The It’s-Going-To-Be-Okay Poem

on February 25, 2017

Lately, my brain resembles the fuzzy pile you compile from your dryer’s lint-screen. Or, possibly more accurately: the ensuing fiery explosion that occurs when you don’t clean your lint-screen every 24 hours (according to my landlord, at least). Which is to say, I’ve been a bit frazzled.

So I’ve decided to write this post, which will maybe-possibly turn into a weekly-monthly-somethingly series, about the positives.  The shiny, sparkly, twinkly moments. With that in mind, here is my week in moments…

Greasy french fries during a long bus journey, the fact that McDonald’s milkshakes always taste like bananas no matter what flavor you ask for. The seven year old who sat by me during the five hour Megabus journey from London, her huge pink rockstar sunglasses. Clean bed sheets, waking up to raindrops on my windowpane. The press of the coffee sifter, my first pour of milk and how it sinks and then spirals to the top of the cup. Satisfaction of automatically navigating through the grocery store, at last. Yoga. For the first time in three months. Pure smile and stretch and joy, joy, joy, and the wrist: not pain free but not pain-full either. Runs through the park, fast breaths and the sun setting over the ocean. Cornwall in the distance, as it always is. Soft bouquet of pink and white roses on my desk, wilting and curling at the petal-edge, loved. The pounding of feet on squash courts, the squeak and turn and ping of the ball. And losing squash: this new feeling of resilient happiness, of being free from Being The Best, in this one thing at least. Curry Thursdays and Thatchers cider and the chatter of a mish-mash of friends. An unplanned bowl of honeycomb icecream, shared, on the walk back from the bus. Podcasts for the commute, new angles on life. Returning, to hugs and memories and caring, at my old job. The group act of chopping cilantro. Sinking my fingers into a bowl of washed lentils. A little girl who I’m playing with, running around the ping-pong table, giggling. She turns to me and says “you can be the mommy and daddy” and I say “okay let’s go to the pizza store” and we sit on the wooden floor eating our imaginary pizzas piled high with our favorite toppings.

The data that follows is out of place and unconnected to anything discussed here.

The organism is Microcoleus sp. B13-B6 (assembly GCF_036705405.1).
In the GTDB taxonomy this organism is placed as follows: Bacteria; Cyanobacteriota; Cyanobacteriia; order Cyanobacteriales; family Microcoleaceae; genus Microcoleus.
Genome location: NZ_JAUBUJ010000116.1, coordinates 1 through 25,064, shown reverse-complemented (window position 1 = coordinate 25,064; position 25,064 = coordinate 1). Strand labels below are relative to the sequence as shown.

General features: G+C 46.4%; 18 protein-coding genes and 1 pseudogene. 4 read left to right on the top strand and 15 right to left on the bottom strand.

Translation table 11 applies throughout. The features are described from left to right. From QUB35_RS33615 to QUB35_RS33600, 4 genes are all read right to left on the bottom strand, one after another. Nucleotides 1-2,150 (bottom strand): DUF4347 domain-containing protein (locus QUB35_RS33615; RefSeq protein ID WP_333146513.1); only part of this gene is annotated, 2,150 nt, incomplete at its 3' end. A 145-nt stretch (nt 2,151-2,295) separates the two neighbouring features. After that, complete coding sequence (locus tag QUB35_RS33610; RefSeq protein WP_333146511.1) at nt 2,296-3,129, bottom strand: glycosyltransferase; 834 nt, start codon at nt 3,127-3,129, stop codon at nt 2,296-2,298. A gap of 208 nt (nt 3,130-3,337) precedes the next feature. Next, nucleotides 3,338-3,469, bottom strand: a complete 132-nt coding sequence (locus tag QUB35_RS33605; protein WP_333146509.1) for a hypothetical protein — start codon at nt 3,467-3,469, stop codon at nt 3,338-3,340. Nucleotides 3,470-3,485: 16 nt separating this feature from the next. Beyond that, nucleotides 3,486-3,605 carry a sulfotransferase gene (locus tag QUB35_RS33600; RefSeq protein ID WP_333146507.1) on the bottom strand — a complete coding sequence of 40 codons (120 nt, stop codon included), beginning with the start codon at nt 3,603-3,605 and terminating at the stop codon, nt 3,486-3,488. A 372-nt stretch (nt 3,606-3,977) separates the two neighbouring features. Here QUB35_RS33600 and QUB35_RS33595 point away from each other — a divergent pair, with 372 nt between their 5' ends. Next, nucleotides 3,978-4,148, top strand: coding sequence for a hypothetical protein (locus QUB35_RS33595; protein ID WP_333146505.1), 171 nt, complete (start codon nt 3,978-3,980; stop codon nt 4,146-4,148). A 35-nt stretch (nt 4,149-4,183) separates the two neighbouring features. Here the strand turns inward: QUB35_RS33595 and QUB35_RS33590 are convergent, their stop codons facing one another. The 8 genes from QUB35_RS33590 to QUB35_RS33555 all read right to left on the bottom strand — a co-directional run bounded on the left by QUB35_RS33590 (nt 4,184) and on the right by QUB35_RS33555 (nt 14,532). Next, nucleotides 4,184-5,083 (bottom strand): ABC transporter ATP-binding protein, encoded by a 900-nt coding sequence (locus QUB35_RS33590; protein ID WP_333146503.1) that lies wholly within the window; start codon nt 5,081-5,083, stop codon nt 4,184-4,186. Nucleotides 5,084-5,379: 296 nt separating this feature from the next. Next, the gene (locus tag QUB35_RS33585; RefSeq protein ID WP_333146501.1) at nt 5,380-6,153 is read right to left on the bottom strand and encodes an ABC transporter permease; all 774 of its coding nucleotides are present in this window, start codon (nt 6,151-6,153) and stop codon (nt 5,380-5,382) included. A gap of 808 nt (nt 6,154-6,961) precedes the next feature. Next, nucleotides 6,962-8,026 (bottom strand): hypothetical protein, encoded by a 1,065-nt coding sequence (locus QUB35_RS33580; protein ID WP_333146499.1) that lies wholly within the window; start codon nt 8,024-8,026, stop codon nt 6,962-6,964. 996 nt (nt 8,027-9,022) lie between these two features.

Sarah xx

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